The Polish-born composer Piotr Moss studied with Grażyna
Bacewicz and also with Penderecki. He completed his tutelage
under Nadia Boulanger in Paris, remaining in France and becoming
a citizen of the country in 1984. He has received many honours
and awards from his adopted homeland as well as from Poland.
The three compositions in this Dux release span the years 2000-2007.
Meditation and Psalm, for choir and orchestra, was a
commission from the Berlin Choral Society for its centenary
celebrations, and was premiered at the Berlin Philharmonie when
Polish forces performed. It’s certainly not an obviously
celebratory work, as such, revealing layers of troubled depth
throughout. It opens portentously with an orchestral introduction
building up to choral shouts, and plenty of percussive interjections.
The tenor here is taut, terse and changeable - deeply unsettled.
Even quieter passages are punctuated by crushing orchestral
and choral interjections. Elements of plainchant are hinted
at, but the music remains quite rigorous in its avoidance of
an easy trajectory. One detects Penderecki’s influence
form time to time; also, strangely an ambivalence and a questioning
element. At the end the music remains unresolved.
Voyage, a concerto for two harps and orchestra, was written
in 2000. Shard-like motifs, curt but colouristic, proliferate.
Occasionally the music here too is portentous but this aspect
is outweighed by the brief but strongly lyric interludes, forests
of growth and renewal. I find this piece quite filmic - it’s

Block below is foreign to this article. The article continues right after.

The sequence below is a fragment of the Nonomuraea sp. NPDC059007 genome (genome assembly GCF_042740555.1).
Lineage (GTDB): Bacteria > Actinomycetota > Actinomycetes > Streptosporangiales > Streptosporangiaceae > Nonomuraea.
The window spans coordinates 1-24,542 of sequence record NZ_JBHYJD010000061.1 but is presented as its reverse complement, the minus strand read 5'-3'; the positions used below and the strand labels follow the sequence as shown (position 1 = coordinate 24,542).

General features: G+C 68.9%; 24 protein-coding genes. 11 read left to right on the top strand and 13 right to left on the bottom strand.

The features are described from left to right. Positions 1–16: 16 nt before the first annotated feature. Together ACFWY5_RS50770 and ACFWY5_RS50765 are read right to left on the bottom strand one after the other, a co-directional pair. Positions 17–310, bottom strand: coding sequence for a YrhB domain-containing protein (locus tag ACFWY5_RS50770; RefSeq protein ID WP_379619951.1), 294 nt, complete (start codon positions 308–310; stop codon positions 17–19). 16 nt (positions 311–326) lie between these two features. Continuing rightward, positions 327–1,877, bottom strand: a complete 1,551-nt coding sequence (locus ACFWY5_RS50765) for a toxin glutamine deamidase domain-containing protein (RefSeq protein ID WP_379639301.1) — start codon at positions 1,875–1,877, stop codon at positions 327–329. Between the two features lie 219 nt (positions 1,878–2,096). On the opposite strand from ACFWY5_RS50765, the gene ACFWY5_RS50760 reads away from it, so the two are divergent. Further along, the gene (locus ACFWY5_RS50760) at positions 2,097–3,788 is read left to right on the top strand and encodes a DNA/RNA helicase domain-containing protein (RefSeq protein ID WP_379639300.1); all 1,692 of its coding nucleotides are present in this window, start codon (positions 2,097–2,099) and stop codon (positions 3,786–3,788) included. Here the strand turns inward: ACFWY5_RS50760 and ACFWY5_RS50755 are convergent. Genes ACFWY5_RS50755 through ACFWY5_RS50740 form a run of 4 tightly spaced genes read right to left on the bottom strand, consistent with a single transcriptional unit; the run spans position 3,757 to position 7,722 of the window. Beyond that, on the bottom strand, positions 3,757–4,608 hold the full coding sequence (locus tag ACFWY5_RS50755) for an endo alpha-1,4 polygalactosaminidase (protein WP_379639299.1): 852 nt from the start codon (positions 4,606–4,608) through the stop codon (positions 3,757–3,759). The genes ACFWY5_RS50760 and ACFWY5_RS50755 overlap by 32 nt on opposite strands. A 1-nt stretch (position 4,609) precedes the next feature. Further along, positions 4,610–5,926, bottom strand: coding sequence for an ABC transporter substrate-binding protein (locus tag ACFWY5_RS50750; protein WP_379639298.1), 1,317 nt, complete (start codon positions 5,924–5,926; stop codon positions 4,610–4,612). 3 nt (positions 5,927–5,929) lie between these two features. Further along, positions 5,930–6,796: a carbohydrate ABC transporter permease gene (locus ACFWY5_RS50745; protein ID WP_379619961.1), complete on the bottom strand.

no surprise to learn that Moss has written for film and television
as he has the gift of concisely summoning up a sense of place.
The solo harps are hard worked and they manage to project timbre
and colour very adeptly. Dance elements are present too - a
kind of waltz emerges - and a kind of Trauermarch too.
Moss is also fond of a kind of half-slapstick orchestral whoop
- he deploys it for maximal effect here.
The final work is Cinq tableaux de Caspar David Friedrich,
for orchestra, written in 2007. This takes five of Friedrich’s
paintings and spins tone poems on their essence. The titles
of the poems will give one a clue; Fog; Tree with Ravens; Wanderer
above the Sea of Fog; Woman before the Setting Sun; and Abbey
in the Oak Forest. In the first, tension is subtly built up
via plenty of canny dynamic changes whilst the second feels
like a filmic chase scene; lower brass glowers, and the winds
- curiously elegant - sway. Moss quotes Schubert in the central
panel where a waltz gets progressively more ghostly. Pathos
is adeptly conveyed in the lonely fourth painting - the colours
here are truly atmospheric, textures too. The final panel plays
on Abbey bell themes. There’s more than a touch of the
Grand Guignol about Moss’s writing, and just a hint -
I may be wrong - of sarcasm about the whole thing.
Moss is an excellent orchestrator, and summons up visions and
vistas with immediacy and a degree of clarity. His film and
TV work have clearly prepared him for immediacy of expression.
He is a sophisticated composer but not one, on this showing,
interested in obscurity. He wants to convey mood, and feeling,
and that he does very well indeed.